POSTED: March 07 2017
Employment law updates: More changes?

Employment law updates: More changes?

We have been following recent tribunals that will be impacting on how employee status and benefits are likely to change.

There are changes to tribunal fees and a closer focus on wider issues such as what employees wear to work.

The Ministry of Justice has published its review into the Employment Tribunal fee system.  The review concludes that the regime has broadly achieved its aims and that there will be no major changes to the level of fees or how they are structured.  There are a very few number of specific claims which will now be exempt from fees and the Government plans to further review and reform the process for claimants who cannot afford to pay fees.

The fee for issuing standard claims such as for unpaid wages is £160 and for unfair dismissal and discrimination (the most common type of Tribunal claim) is £250.  There are further hearing fees of between £230 and £950 for those claims which proceed to Tribunal.  This will not change.

However, the review highlights some concerns about the ability of those on low incomes to have access to justice, and highlights concerns that these employees are being deterred from bringing meritorious claims.  To address this, the Government proposes to raise the threshold for fee remission to broadly the level of a single person working full time on the National Living Wage.  This means that more people will be exempt entirely from fees, and others will contribute less towards the fee.  We can therefore expect more Tribunal claims from those on low incomes.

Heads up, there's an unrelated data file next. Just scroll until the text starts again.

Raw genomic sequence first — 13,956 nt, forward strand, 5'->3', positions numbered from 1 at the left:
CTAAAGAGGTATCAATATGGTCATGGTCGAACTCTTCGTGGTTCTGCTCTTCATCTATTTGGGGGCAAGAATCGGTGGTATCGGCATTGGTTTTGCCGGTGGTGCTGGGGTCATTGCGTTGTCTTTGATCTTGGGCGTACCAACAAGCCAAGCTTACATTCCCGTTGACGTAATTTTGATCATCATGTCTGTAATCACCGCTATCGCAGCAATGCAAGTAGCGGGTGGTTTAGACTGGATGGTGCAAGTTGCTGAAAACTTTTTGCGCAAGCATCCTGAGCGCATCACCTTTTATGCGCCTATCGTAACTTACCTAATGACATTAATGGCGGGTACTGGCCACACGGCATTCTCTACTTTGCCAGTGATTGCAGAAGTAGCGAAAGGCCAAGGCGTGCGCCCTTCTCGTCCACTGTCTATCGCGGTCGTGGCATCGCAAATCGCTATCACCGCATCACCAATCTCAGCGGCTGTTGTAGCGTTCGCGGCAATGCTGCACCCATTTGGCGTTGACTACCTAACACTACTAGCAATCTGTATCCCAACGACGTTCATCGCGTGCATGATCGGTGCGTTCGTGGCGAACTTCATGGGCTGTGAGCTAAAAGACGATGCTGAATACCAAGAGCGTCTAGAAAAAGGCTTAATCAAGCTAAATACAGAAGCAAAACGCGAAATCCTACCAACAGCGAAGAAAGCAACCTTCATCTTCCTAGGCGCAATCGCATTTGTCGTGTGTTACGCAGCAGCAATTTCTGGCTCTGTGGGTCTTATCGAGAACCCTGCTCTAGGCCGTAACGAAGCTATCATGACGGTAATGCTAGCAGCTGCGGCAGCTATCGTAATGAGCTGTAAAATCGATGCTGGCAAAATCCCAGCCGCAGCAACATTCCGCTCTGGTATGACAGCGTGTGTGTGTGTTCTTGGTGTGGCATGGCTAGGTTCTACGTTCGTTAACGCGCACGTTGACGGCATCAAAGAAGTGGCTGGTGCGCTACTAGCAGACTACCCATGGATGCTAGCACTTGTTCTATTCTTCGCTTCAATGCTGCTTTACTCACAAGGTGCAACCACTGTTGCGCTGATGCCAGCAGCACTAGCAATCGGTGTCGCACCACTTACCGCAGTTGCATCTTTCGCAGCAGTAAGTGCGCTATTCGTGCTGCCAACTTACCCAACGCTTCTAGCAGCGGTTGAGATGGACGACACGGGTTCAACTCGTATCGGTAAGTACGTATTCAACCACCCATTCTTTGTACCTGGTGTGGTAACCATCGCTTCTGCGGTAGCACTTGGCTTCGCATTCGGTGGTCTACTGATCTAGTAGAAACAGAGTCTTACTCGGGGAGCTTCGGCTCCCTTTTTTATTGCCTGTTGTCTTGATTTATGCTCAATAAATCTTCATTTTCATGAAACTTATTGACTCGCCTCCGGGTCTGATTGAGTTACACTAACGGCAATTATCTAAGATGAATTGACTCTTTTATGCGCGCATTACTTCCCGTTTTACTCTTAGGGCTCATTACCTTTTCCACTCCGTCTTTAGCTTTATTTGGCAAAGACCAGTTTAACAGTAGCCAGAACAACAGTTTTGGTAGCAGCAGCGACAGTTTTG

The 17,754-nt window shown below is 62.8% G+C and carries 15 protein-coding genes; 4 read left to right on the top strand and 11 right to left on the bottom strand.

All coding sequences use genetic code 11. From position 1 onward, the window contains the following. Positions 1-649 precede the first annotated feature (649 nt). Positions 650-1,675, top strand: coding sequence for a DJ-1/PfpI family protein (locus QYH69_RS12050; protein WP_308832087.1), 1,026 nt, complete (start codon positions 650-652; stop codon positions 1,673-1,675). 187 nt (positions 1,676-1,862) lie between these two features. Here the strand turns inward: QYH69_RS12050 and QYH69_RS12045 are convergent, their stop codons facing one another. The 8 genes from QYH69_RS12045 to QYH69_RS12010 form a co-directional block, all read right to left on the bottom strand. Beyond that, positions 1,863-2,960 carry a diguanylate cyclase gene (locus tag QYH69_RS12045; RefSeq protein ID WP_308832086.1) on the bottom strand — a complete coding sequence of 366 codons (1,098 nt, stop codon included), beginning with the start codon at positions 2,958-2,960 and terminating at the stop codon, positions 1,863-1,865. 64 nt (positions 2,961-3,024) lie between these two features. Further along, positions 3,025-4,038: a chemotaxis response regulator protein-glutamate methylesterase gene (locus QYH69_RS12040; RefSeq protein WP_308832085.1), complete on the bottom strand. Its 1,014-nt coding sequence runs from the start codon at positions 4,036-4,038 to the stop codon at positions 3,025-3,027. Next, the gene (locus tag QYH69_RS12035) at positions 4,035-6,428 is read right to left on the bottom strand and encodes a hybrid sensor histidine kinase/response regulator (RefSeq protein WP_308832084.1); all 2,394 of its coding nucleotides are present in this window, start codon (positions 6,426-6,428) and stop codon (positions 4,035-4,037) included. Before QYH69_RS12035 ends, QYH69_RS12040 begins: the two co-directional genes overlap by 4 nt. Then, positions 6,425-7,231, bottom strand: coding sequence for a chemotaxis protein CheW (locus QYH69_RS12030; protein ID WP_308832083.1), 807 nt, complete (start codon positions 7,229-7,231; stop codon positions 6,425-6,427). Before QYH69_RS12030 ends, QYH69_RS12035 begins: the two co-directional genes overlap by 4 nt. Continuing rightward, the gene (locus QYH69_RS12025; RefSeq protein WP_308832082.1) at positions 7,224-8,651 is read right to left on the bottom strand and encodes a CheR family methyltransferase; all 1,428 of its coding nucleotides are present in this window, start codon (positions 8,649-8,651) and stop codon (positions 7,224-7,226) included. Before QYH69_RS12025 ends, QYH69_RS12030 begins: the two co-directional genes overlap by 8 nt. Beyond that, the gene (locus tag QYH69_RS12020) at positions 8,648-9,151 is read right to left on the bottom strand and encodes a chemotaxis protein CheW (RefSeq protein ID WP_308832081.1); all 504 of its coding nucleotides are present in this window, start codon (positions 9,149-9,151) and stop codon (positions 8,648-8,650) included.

Recent news updates on tribunals have covered expected implications. These can be seen here.

And looking ahead to 2017:

The sensitive issue of what employees wear to work will continue this year following the case of a receptionist, Nicola Thorpe.  Nicola complained that she had been sent home from work for refusing to wear high heels.  A review by the Petitions Committee and Women and Equalities Committee has concluded that there is a widespread misunderstanding by employers of the law.  It particularly believes that there are inappropriate dress codes in sectors such as retail, hospitality, tourism, corporate services and in employment agencies.  Further guidance will follow regarding the more controversial dress code requirements (including high heels, make up, hair, hosiery, skirt length and low-fronted or unbuttoned tops) and there are likely to be tougher penalties for employers acting unreasonably.

Data Protection laws are likely to be considerably strengthened as a result of Brexit and will require employers to provide more specific information to employees about the information they hold, and what they do with it.  Individuals are also likely to have more rights in relation to their personal data.  Changes to HR policies and processes may be required to safeguard employee data and demonstrate compliance with the new rules.

Gender Pay Gap Reporting which comes into effect for those companies employing over 250 staff, may bring more claims for Equal Pay. Such as that of Brierley v ASDA Stores, even for smaller companies as awareness about equal pay is raised.

And finally some useful information about disciplinary hearings for misconduct:

A reminder that you don’t have to prove misconduct “beyond all reasonable doubt” – this test is only applied in criminal cases.  That said, in order for a disciplinary sanction to be just and fair, you must have a genuine and reasonable belief that an employee committed an act of misconduct and have evidence to support this.


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